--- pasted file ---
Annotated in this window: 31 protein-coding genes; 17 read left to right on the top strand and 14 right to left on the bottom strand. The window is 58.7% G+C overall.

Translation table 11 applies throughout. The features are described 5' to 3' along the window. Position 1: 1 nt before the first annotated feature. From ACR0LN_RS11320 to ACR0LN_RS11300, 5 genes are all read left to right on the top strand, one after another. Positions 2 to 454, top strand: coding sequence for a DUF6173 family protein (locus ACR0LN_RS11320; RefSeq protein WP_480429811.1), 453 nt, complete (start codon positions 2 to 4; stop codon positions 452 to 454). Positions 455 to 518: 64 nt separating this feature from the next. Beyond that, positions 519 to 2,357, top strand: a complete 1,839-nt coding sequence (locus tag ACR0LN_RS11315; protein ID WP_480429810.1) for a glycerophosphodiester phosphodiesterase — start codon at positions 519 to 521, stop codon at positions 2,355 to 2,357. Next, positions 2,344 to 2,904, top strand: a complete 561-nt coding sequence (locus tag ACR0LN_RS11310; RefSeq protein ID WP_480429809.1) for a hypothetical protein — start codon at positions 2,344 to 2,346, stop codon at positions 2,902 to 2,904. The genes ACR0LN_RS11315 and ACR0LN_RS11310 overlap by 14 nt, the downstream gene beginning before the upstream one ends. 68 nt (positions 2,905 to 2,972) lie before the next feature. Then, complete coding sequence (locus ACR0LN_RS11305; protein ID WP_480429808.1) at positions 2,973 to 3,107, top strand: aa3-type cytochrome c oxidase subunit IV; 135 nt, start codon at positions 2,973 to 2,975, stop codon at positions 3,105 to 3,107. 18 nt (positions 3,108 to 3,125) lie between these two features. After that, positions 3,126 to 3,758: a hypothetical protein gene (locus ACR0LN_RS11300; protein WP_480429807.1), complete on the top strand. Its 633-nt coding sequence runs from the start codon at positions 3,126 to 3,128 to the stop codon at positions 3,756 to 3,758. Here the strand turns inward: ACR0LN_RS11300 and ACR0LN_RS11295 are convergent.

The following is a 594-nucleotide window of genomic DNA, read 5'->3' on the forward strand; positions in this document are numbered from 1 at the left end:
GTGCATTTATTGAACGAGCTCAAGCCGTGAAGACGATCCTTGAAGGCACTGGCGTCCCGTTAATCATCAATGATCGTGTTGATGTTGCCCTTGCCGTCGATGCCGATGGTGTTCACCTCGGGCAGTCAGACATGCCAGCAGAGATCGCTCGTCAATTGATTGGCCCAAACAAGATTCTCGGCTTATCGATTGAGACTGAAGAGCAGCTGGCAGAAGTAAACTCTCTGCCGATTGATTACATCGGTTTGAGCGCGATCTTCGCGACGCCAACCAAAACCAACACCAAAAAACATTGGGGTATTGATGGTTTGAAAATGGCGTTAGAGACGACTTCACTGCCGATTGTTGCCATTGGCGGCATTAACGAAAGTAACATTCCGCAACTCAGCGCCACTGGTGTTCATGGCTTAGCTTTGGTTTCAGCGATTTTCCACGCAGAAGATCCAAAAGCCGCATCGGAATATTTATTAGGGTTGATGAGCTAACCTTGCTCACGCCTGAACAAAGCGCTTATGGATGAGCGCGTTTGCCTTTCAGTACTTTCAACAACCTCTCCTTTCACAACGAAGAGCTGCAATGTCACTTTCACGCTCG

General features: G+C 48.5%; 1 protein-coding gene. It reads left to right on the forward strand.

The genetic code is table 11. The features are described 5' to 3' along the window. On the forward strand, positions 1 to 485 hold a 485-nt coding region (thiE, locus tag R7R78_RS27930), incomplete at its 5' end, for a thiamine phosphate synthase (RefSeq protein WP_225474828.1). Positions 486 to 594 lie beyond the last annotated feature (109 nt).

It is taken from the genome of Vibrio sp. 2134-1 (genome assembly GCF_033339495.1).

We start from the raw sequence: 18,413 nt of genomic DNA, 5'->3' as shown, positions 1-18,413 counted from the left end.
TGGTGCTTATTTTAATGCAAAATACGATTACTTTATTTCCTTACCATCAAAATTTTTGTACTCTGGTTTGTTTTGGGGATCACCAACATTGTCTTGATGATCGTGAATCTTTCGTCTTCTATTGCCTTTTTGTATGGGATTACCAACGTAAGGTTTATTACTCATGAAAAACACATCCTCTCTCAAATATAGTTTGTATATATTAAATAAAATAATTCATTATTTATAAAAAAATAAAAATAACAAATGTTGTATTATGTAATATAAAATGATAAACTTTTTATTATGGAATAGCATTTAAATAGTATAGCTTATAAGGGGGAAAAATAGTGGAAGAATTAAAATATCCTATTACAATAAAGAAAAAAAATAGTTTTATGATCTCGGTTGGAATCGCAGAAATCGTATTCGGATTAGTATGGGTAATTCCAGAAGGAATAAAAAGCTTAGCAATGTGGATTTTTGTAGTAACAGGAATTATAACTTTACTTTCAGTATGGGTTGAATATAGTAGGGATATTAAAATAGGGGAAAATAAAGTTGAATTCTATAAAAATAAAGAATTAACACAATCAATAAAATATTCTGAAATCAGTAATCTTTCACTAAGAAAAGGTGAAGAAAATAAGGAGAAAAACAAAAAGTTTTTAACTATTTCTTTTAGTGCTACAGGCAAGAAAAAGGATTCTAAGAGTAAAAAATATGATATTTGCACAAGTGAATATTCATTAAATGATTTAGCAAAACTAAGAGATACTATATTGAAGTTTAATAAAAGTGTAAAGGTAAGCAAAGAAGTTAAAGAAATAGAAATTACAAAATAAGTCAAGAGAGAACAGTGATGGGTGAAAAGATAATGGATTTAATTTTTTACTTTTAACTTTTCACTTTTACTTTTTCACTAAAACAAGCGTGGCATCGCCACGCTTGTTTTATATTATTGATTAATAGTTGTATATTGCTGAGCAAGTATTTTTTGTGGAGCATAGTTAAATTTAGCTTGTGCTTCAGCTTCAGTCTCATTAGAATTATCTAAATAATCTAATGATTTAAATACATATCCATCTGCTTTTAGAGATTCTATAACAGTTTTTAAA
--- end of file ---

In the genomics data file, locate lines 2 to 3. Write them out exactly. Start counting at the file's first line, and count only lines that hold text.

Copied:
Translation table 11 applies throughout. The features are described 5' to 3' along the window. Position 1: 1 nt before the first annotated feature. From ACR0LN_RS11320 to ACR0LN_RS11300, 5 genes are all read left to right on the top strand, one after another. Positions 2 to 454, top strand: coding sequence for a DUF6173 family protein (locus ACR0LN_RS11320; RefSeq protein WP_480429811.1), 453 nt, complete (start codon positions 2 to 4; stop codon positions 452 to 454). Positions 455 to 518: 64 nt separating this feature from the next. Beyond that, positions 519 to 2,357, top strand: a complete 1,839-nt coding sequence (locus tag ACR0LN_RS11315; protein ID WP_480429810.1) for a glycerophosphodiester phosphodiesterase — start codon at positions 519 to 521, stop codon at positions 2,355 to 2,357. Next, positions 2,344 to 2,904, top strand: a complete 561-nt coding sequence (locus tag ACR0LN_RS11310; RefSeq protein ID WP_480429809.1) for a hypothetical protein — start codon at positions 2,344 to 2,346, stop codon at positions 2,902 to 2,904. The genes ACR0LN_RS11315 and ACR0LN_RS11310 overlap by 14 nt, the downstream gene beginning before the upstream one ends. 68 nt (positions 2,905 to 2,972) lie before the next feature. Then, complete coding sequence (locus ACR0LN_RS11305; protein ID WP_480429808.1) at positions 2,973 to 3,107, top strand: aa3-type cytochrome c oxidase subunit IV; 135 nt, start codon at positions 2,973 to 2,975, stop codon at positions 3,105 to 3,107. 18 nt (positions 3,108 to 3,125) lie between these two features. After that, positions 3,126 to 3,758: a hypothetical protein gene (locus ACR0LN_RS11300; protein WP_480429807.1), complete on the top strand. Its 633-nt coding sequence runs from the start codon at positions 3,126 to 3,128 to the stop codon at positions 3,756 to 3,758. Here the strand turns inward: ACR0LN_RS11300 and ACR0LN_RS11295 are convergent.

The following is a 594-nucleotide window of genomic DNA, read 5'->3' on the forward strand; positions in this document are numbered from 1 at the left end: